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Threads, exceptions, and aborting

Moderators: larsivi kris

Posted: 11/14/08 16:33:18

I'm writing my very first multithreaded application. It's buggy. It throws exceptions.

When an exception is thrown in a thread other than the main one, the thread silently dies.

I've been running like this:

interface IThreadRunnable
{
   void run();
}
void run (IThreadRunnable runnable)
{
   (new Thread (&runnable.run)).start;
}

Now I'm running it like this:

interface IThreadRunnable
{
   void run();
}
class ThreadRunner
{
   IThreadRunnable runnable;
   void run ()
   {
      try
      {
          runnable.run;
      }
      catch (Exception ex)
      {
         log (ex);
         exit (1);
      }
   }
}
void run (IThreadRunnable runnable)
{
   (new Thread (&(new ThreadRunner(runnable)).run)).start;
}

This isn't very pretty. Is there a better way of doing this?

Author Message

Posted: 11/14/08 18:04:33

The ThreadRunner constructor to initialize the runnable is missing.

But this looks fine to me.

I see two other solutions:

  1. Make ThreadRunner a abstract class with a abstract "saveRun" method, that is overriden instead of the interface.
  2. Extend Thread to handle exception your way:
interface IThreadRunnable {
   void run();
}
class MyThread : Thread {
   private IThreadRunnable runnable;
   public this( IThreadRunnable runnable ){
      this.runnable = runnable;
      super(&run);
   }
   private final void run () {
      try {
          runnable.run;
      }
      catch (Exception ex) {
         log (ex);
         exit (1);
      }
   }
   public static MyThread start (IThreadRunnable runnable) {
      auto thread = new MyThread (&runnable.run);
      thread.start;
      return thread;
   }
}

Posted: 11/14/08 18:14:10

What you have is probably a good solution. If you want to catch exceptions when joining the threads, you can do that by passing 'true' to the Thread.join function.

I would get rid if IThreadRunnable and simplify ThreadRunner like this:

class ThreadRunner
{
  private void delegate() _r; 
  this(void delegate() r)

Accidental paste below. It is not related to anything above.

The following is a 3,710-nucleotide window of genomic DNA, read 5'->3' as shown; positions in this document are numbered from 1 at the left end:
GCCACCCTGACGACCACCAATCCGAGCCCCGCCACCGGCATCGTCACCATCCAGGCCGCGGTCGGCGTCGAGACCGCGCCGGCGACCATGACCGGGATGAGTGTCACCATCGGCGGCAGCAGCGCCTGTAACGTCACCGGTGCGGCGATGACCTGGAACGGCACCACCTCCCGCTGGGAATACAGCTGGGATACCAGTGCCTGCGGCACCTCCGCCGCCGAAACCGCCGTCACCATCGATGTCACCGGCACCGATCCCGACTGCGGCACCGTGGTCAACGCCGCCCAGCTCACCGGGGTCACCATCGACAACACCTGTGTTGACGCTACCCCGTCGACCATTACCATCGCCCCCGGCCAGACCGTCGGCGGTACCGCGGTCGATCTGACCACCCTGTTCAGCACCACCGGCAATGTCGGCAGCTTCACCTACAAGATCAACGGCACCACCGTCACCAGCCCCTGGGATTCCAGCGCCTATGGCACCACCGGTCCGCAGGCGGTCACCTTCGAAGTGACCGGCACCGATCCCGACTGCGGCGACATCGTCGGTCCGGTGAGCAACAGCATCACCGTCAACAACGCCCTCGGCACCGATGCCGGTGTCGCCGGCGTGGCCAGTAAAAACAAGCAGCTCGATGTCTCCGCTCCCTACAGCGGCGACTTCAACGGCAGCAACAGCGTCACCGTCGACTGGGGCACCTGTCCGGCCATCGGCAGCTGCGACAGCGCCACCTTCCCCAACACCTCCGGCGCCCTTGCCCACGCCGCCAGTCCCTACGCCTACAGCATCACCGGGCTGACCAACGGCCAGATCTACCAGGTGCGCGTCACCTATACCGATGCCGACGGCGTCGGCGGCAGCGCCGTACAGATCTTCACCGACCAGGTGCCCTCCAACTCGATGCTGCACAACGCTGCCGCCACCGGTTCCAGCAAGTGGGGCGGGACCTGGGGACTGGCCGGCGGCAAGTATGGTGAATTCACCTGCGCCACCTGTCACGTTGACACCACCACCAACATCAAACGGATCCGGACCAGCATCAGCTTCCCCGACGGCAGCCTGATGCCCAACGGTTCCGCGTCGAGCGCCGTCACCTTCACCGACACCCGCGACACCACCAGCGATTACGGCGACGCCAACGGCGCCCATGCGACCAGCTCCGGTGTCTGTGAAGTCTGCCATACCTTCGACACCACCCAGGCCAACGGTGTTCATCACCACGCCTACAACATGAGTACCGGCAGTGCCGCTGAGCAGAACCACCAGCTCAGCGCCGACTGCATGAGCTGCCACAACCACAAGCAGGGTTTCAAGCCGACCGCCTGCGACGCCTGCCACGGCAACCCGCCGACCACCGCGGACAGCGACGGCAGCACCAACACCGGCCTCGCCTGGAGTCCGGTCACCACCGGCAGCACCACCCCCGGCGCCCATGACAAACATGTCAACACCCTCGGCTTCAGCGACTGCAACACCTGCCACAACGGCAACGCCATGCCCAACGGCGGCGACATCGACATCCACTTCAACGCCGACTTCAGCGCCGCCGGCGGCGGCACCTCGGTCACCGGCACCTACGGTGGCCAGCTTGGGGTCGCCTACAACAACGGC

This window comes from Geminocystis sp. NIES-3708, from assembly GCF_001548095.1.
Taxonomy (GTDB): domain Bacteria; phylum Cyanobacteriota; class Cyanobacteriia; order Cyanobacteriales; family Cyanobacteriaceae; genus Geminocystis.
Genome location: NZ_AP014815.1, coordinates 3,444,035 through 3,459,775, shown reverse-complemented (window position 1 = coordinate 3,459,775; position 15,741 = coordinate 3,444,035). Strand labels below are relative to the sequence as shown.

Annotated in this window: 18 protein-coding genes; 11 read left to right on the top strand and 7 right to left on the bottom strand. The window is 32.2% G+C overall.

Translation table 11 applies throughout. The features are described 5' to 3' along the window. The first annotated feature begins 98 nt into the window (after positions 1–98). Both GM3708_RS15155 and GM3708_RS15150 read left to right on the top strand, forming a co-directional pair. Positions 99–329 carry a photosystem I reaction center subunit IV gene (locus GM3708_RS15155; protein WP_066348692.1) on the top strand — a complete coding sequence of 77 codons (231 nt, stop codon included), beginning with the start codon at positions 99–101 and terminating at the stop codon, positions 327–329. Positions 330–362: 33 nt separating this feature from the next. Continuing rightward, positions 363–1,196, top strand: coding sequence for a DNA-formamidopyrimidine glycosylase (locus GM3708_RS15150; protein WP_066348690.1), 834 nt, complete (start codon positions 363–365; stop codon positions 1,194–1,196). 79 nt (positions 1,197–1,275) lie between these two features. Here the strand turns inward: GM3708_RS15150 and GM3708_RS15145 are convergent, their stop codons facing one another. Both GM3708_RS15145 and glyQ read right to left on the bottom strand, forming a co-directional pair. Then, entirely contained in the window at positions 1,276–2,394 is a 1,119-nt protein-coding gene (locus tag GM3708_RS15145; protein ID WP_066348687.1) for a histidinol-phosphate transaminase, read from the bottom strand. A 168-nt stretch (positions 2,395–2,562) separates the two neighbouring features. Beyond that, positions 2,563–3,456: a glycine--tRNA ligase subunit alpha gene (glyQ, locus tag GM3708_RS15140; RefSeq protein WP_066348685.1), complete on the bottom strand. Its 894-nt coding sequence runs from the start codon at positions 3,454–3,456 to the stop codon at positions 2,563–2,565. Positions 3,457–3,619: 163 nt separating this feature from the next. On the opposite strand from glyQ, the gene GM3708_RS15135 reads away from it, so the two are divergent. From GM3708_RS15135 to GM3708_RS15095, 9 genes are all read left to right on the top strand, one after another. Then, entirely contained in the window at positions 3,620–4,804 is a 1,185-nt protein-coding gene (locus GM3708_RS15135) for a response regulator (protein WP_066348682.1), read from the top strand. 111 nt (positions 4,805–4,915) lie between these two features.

{
      this._r = r;
      (new Thread(&_run)).start();
  }
  
  private void _run()
  {
    try
    {
      r();
    }
    catch(Exception ex)
    {
      log(ex);
      exit(1);
    }
  }
}

// to use
new ThreadRunner(&myobj.functionThatMightThrow);
// if you insist on having an IThreadRunnable interface:
IThreadRunnable itr;
new ThreadRunner(&itr.run);

Note that calling exit from within a worker thread can be considered poor programming practice. When I write multithreaded apps, I set a global variable indicating that all the threads should exit, and each thread checks the global variable periodically to see if it should exit, then cleans up all the resources it uses. Then the main thread calls join on all the sub-threads, and exits with an appropriate exit code.

Posted: 11/18/08 19:28:30

schveiguy wrote:

I would get rid if IThreadRunnable and simplify ThreadRunner like this:

I have IThreadRunnable so that my dependency injection container can start a new thread with a particular method whenever an object of this type is created.

schveiguy wrote:

Note that calling exit from within a worker thread can be considered poor programming practice. When I write multithreaded apps, I set a global variable indicating that all the threads should exit, and each thread checks the global variable periodically to see if it should exit, then cleans up all the resources it uses. Then the main thread calls join on all the sub-threads, and exits with an appropriate exit code.

During development, I want to fail immediately. It's okay for the operating system to do the cleanup for me for now. But thanks for the tip. Since most of my threads just have "while (true) {}", it should be easy enough to change over to a system like the one you recommend.